On December 14, 2012 the shooting carried out by Adam Lanza in Newtown, CT awakened the American people to issues of gun control, school safety and mental health care. The nation mourned the loss of so many innocent lives and lauded the heroic actions of the teachers and staff at the school.
I was on vacation in downtown Manhattan the morning of the shooting. Everywhere my family and I went we heard the same topic, over and over. On the subway, we heard conversations lamenting that children are no longer safe, even at school. In restaurants and throughout the Christmas markets in the parks – in any public gathering – the overheard conversations were on the same topic: how to prevent this from happening again. Our own community in West Seattle held a candlelight vigil on Alki Beach, as many, many other communities across the nation did, to gather together and, by sharing the loss and fear, lessen the pain, together.
All of the adults killed at Sandy Hook Elementary were on the job; all were victims of gun violence in the workplace.
Another issue raised by this tragedy, one that has not been mentioned in the media, is workplace safety. All of the adults killed at Sandy Hook Elementary were on the job; all were victims of gun violence in the workplace. The families of the adult victims are now workers’ compensation claimants. In Connecticut, death benefits are paid to surviving spouses at the rate of 75% of after-tax income, paid for life or until remarriage. There is a $4,000.00 funeral allowance. These benefits hardly compensate for the loss of a loved one. An astounding 20% of all violent crime in the United States occurs in the workplace, injuring more than two million workers annually. Approximately 500 fatalities occur in the American workplace annually. According to the Department of Labor, nearly 78% of all workplace homicides were caused by shootings. 1 The financial protection afforded by the workers’ compensation system does nothing to protect our safety and our lives from gun violence. Only we, as a society, can take action to protect ourselves. The change must begin with us, individually and collectively.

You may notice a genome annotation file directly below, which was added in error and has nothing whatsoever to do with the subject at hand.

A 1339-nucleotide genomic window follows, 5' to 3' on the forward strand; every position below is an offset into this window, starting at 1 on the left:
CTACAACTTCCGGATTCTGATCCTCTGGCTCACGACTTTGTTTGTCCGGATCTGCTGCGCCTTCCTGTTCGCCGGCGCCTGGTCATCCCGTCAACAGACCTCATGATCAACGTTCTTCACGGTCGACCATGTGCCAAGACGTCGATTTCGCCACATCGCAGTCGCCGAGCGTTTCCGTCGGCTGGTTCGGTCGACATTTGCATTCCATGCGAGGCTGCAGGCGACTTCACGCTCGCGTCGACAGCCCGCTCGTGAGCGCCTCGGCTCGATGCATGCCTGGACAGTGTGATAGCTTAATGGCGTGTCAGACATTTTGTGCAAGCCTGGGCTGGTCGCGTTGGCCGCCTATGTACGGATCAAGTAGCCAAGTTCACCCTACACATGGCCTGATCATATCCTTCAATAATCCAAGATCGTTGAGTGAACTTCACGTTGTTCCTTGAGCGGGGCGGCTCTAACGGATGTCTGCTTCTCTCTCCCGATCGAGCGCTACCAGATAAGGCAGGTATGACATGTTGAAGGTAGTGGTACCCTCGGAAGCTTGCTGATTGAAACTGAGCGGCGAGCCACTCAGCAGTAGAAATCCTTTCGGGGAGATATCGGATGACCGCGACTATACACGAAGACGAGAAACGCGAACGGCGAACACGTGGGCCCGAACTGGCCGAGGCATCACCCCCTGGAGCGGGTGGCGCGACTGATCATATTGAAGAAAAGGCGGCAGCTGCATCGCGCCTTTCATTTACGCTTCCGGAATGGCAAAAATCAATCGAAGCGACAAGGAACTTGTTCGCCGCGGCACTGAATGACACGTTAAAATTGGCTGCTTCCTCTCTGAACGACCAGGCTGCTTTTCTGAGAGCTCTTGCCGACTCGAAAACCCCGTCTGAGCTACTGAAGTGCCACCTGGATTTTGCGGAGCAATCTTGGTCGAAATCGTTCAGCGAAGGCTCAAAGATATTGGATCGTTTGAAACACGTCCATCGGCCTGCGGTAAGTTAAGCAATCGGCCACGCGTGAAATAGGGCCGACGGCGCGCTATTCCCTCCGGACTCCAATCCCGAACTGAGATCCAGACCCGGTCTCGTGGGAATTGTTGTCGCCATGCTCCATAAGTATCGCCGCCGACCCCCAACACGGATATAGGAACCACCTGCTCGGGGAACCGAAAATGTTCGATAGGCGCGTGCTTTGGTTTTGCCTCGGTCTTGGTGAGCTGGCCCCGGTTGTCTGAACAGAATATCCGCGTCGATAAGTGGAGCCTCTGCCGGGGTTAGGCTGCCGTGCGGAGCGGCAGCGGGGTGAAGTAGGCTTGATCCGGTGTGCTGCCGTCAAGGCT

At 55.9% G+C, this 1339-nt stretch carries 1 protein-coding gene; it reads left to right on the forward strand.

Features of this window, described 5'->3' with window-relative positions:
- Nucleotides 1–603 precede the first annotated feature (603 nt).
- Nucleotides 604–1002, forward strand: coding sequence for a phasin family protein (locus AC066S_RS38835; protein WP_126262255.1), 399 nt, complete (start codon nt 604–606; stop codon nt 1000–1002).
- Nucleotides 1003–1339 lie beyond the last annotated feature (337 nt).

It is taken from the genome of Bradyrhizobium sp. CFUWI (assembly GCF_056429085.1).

For the past 30 years, Washington CeaseFire has been the only statewide organization in Washington dedicated to reducing gun violence. The organization was formed in 1983 by citizens who had been directly affected by gun violence. From a small group meeting in private homes, it has grown to an organization with more than 6,000 members across the state. Washington CeaseFire is now one of the most respected gun safety organizations in the nation and continues to work to reduce gun violence in communities throughout Washington State.
Washington CeaseFire is sponsoring a march and rally on Sunday, January 13, 2013 at 1:30 p.m. in the wake of the tragic shooting at Sandy Hook Elementary School in Newtown, Connecticut. Washington CeaseFire is turning Anger into Action, as supporters march from Westlake Park to Seattle Center Mural Amphitheater. The rally, called StandUp Washington, will include speakers, music and remembrance for those lost. Most importantly, there will be a call to action on this day before the opening of the 2013 Legislative session. Washington CeaseFire will join with thousands of other concerned citizens in demanding a ban to semi-automatic assault weapons, similar to those used in the Newton shooting.
Beth Flynn, Executive Director of Washington CeaseFire, says, “We want to send a clear message to our legislators that we want to ban semi-automatic assault weapons.”
Supporters are encouraged to bring their families and join civic, religious and education leaders in this show of support for sensible gun legislation and for the victims of all gun violence, from Newton to Seattle. Please use the hashtag #StandUpWA to spread the news on Twitter of the rally and march. A website has been set up at www.standupwa.org with further details.
For more information, please call 206-972-1952 or email firstname.lastname@example.org. Visit our website at www.washingtonceasefire.org. Follow us on Twitter at @WACeaseFire, or on Facebook at www.facebook.com/washingtonceasefire.
1 www.elt.com – Terror and Violence in the Workplace